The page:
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The Week of Making

Tuesday, June 2, 2015

You might think of mid-June as the beginning of Summer vacation, a time to relax and unwind, but things are about to get busy.

June 12th - 18th is the Week of Making, an opportunity to for individuals in communities throughout the U.S. and around the world to participate in Making activities locally, celebrating the innovation, ingenuity and creativity of Makers. Makers are developing new solutions and products to pressing challenges, engaging students in hands on, interactive learning of STEM, arts and design and enabling individuals to learn new skills in design, fabrication and manufacturing.

Inspired by last year's White House Maker Faire, the Week of Making includes events around the country including the first National Maker Faire, which will bring inventors, tinkerers, and makers of all ages to the Nation’s capital. If you're not in DC, there are still lots of ways for regional associations and their members to get their communities involved:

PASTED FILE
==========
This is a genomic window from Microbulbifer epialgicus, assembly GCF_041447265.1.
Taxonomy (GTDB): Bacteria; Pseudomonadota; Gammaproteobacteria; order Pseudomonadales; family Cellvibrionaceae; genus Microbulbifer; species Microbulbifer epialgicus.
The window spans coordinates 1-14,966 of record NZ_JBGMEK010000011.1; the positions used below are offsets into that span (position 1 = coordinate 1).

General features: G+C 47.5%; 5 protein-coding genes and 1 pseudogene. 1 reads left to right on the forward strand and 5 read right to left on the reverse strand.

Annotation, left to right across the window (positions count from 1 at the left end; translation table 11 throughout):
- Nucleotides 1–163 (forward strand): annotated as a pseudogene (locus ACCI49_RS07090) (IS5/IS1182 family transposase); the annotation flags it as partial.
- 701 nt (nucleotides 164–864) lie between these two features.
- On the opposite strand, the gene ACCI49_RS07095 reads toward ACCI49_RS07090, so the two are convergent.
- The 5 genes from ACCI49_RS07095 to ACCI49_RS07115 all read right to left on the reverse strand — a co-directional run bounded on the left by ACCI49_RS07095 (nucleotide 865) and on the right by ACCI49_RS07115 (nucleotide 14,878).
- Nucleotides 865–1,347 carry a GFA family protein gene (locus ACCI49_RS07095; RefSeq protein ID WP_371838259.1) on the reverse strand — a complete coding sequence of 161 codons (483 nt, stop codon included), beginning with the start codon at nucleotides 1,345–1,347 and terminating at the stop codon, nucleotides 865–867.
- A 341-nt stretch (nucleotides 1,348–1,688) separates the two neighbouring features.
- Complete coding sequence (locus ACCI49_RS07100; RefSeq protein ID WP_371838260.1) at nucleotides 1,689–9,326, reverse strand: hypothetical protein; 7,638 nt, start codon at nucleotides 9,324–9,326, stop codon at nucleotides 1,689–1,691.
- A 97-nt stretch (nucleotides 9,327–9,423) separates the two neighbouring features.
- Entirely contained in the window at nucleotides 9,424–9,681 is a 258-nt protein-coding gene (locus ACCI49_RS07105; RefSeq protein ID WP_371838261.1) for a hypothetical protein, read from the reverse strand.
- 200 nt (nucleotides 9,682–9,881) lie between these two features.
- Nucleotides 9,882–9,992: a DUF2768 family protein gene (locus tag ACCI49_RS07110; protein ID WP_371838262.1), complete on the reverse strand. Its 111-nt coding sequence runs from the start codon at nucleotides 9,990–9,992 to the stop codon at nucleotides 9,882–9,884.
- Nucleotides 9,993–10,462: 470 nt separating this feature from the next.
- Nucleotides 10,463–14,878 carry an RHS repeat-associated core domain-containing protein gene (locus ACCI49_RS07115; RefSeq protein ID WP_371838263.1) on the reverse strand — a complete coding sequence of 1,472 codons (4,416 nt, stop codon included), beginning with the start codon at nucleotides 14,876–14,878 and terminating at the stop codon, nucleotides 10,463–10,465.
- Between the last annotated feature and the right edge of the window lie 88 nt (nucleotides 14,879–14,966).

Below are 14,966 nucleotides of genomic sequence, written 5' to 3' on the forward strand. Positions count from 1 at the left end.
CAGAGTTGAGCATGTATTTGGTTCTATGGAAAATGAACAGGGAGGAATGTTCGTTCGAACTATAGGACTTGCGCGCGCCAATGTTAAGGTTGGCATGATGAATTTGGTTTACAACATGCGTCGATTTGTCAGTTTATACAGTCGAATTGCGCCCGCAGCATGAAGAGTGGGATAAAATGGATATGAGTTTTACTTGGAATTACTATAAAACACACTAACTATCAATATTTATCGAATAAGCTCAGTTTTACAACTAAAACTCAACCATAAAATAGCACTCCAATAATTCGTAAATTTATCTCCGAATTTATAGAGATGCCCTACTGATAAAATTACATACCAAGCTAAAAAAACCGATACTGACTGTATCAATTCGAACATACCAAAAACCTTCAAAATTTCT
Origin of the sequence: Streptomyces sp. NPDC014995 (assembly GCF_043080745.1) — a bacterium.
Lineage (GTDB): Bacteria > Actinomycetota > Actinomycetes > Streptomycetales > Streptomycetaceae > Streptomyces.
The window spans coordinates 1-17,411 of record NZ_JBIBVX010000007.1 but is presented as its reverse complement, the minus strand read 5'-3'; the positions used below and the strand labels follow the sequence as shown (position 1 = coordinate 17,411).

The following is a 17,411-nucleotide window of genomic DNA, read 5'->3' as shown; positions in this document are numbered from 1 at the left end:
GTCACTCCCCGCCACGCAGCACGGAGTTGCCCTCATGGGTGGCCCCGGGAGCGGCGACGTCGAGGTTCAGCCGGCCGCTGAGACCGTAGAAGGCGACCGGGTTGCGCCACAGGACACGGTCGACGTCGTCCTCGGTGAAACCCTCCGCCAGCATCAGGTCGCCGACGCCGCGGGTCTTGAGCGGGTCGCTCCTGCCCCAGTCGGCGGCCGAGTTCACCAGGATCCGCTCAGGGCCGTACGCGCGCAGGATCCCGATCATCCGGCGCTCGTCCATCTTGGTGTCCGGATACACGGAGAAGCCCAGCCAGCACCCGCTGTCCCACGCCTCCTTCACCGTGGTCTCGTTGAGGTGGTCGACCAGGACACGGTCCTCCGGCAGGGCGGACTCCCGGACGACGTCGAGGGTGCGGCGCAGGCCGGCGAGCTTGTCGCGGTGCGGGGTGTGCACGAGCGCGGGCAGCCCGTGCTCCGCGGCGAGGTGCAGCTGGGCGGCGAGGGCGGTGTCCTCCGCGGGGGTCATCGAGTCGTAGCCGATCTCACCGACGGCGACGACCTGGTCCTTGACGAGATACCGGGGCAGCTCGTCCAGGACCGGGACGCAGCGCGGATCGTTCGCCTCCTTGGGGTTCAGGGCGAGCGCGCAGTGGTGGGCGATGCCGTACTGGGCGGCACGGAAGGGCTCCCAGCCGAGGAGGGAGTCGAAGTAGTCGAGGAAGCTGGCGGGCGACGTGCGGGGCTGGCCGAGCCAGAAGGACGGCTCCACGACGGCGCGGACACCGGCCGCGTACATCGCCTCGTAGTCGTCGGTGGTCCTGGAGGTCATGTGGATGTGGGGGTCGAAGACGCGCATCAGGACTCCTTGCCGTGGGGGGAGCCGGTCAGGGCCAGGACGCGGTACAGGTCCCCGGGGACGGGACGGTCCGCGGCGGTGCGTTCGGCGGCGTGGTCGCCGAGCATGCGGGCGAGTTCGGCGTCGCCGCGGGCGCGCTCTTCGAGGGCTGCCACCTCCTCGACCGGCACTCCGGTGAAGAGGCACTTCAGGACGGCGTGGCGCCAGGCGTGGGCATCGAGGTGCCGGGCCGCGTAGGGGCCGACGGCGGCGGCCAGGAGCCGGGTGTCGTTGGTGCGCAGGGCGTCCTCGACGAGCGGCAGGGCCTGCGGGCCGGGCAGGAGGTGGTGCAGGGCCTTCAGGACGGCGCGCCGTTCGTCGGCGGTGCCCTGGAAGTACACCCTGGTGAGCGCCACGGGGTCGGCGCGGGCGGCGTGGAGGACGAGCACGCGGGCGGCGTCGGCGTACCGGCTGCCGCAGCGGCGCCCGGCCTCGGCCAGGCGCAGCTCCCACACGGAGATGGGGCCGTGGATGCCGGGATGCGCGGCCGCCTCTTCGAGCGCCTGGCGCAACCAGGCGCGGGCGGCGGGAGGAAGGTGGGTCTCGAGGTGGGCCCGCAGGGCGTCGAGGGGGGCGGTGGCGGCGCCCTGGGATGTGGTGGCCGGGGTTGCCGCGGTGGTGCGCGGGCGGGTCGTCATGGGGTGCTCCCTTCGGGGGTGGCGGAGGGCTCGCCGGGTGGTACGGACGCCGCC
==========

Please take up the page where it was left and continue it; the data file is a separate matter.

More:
• Individuals can volunteer to mentor and share their skills by hosting workshops or classes in areas of their community that have fewer opportunities for designing, developing, and prototyping projects.
  • K-12 school districts can create opportunities for interactive, hands-on STEM learning in and outside of the classroom. Schools can also establish maker spaces to empower students to design and build, and solve real-world problems.
  • Colleges and universities can establish on-campus spaces that are accessible to students, faculty and the broader local community to tinker, design, build, and invent. They can share best practices with other educational institutions through networks and communities of practice.
  • Companies can encourage making in their community through design and engineering and help designers, inventors, and other aspiring entrepreneurs create American jobs by navigating the transition from prototyping to manufacturing.
  • Mayors can join the Mayors Maker Challenge and encourage companies, foundations, non-profits, schools, libraries, and museums to get involved with product development and manufacturing. Local leaders can also back initiatives that make it easier for entrepreneurs to manufacture their products locally.

To learn more, visit